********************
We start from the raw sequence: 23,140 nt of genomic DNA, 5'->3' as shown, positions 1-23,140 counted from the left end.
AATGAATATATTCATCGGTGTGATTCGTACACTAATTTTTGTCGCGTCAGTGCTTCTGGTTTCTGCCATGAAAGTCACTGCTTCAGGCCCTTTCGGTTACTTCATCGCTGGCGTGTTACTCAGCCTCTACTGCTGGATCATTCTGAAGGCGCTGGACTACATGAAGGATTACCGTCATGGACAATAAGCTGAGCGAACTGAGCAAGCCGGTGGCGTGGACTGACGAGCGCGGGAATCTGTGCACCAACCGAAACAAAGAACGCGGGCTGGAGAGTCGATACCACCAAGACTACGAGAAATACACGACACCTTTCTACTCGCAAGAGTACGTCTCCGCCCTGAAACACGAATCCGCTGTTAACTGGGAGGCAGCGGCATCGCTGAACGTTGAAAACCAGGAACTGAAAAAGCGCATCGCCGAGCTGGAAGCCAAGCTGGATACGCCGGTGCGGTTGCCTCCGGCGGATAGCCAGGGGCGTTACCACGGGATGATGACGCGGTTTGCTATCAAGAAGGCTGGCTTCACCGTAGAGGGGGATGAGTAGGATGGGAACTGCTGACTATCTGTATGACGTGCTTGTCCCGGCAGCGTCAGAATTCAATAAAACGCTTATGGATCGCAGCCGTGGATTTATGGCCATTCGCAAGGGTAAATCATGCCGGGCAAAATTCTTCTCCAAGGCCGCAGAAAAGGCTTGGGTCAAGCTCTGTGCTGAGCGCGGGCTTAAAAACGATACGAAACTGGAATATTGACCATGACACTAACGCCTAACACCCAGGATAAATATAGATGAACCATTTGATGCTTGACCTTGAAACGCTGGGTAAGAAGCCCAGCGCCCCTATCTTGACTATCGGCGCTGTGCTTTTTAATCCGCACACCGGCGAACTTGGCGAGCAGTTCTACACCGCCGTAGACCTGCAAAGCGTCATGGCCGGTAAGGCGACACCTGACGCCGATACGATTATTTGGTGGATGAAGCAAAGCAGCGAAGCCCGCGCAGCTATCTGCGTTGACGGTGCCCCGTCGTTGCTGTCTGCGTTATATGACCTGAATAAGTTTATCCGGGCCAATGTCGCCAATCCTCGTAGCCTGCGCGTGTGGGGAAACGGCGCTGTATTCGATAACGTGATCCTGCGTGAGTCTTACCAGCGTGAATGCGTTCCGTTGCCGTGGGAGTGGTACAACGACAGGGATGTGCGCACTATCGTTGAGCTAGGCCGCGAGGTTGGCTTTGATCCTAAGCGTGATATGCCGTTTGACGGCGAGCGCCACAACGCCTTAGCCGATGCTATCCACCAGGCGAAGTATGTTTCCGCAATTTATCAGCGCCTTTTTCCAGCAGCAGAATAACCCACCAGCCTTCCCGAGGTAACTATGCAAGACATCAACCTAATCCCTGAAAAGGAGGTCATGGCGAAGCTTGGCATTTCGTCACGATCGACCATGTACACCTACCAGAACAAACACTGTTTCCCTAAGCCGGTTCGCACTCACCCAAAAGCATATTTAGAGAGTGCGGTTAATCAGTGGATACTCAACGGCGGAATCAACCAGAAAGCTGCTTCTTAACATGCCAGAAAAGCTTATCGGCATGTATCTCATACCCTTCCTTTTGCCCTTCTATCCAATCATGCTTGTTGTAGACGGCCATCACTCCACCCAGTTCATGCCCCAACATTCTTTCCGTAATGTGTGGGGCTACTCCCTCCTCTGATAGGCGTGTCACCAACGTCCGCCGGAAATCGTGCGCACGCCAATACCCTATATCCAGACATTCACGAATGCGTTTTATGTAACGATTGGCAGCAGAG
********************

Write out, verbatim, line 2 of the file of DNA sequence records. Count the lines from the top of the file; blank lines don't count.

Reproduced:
AATGAATATATTCATCGGTGTGATTCGTACACTAATTTTTGTCGCGTCAGTGCTTCTGGTTTCTGCCATGAAAGTCACTGCTTCAGGCCCTTTCGGTTACTTCATCGCTGGCGTGTTACTCAGCCTCTACTGCTGGATCATTCTGAAGGCGCTGGACTACATGAAGGATTACCGTCATGGACAATAAGCTGAGCGAACTGAGCAAGCCGGTGGCGTGGACTGACGAGCGCGGGAATCTGTGCACCAACCGAAACAAAGAACGCGGGCTGGAGAGTCGATACCACCAAGACTACGAGAAATACACGACACCTTTCTACTCGCAAGAGTACGTCTCCGCCCTGAAACACGAATCCGCTGTTAACTGGGAGGCAGCGGCATCGCTGAACGTTGAAAACCAGGAACTGAAAAAGCGCATCGCCGAGCTGGAAGCCAAGCTGGATACGCCGGTGCGGTTGCCTCCGGCGGATAGCCAGGGGCGTTACCACGGGATGATGACGCGGTTTGCTATCAAGAAGGCTGGCTTCACCGTAGAGGGGGATGAGTAGGATGGGAACTGCTGACTATCTGTATGACGTGCTTGTCCCGGCAGCGTCAGAATTCAATAAAACGCTTATGGATCGCAGCCGTGGATTTATGGCCATTCGCAAGGGTAAATCATGCCGGGCAAAATTCTTCTCCAAGGCCGCAGAAAAGGCTTGGGTCAAGCTCTGTGCTGAGCGCGGGCTTAAAAACGATACGAAACTGGAATATTGACCATGACACTAACGCCTAACACCCAGGATAAATATAGATGAACCATTTGATGCTTGACCTTGAAACGCTGGGTAAGAAGCCCAGCGCCCCTATCTTGACTATCGGCGCTGTGCTTTTTAATCCGCACACCGGCGAACTTGGCGAGCAGTTCTACACCGCCGTAGACCTGCAAAGCGTCATGGCCGGTAAGGCGACACCTGACGCCGATACGATTATTTGGTGGATGAAGCAAAGCAGCGAAGCCCGCGCAGCTATCTGCGTTGACGGTGCCCCGTCGTTGCTGTCTGCGTTATATGACCTGAATAAGTTTATCCGGGCCAATGTCGCCAATCCTCGTAGCCTGCGCGTGTGGGGAAACGGCGCTGTATTCGATAACGTGATCCTGCGTGAGTCTTACCAGCGTGAATGCGTTCCGTTGCCGTGGGAGTGGTACAACGACAGGGATGTGCGCACTATCGTTGAGCTAGGCCGCGAGGTTGGCTTTGATCCTAAGCGTGATATGCCGTTTGACGGCGAGCGCCACAACGCCTTAGCCGATGCTATCCACCAGGCGAAGTATGTTTCCGCAATTTATCAGCGCCTTTTTCCAGCAGCAGAATAACCCACCAGCCTTCCCGAGGTAACTATGCAAGACATCAACCTAATCCCTGAAAAGGAGGTCATGGCGAAGCTTGGCATTTCGTCACGATCGACCATGTACACCTACCAGAACAAACACTGTTTCCCTAAGCCGGTTCGCACTCACCCAAAAGCATATTTAGAGAGTGCGGTTAATCAGTGGATACTCAACGGCGGAATCAACCAGAAAGCTGCTTCTTAACATGCCAGAAAAGCTTATCGGCATGTATCTCATACCCTTCCTTTTGCCCTTCTATCCAATCATGCTTGTTGTAGACGGCCATCACTCCACCCAGTTCATGCCCCAACATTCTTTCCGTAATGTGTGGGGCTACTCCCTCCTCTGATAGGCGTGTCACCAACGTCCGCCGGAAATCGTGCGCACGCCAATACCCTATATCCAGACATTCACGAATGCGTTTTATGTAACGATTGGCAGCAGAG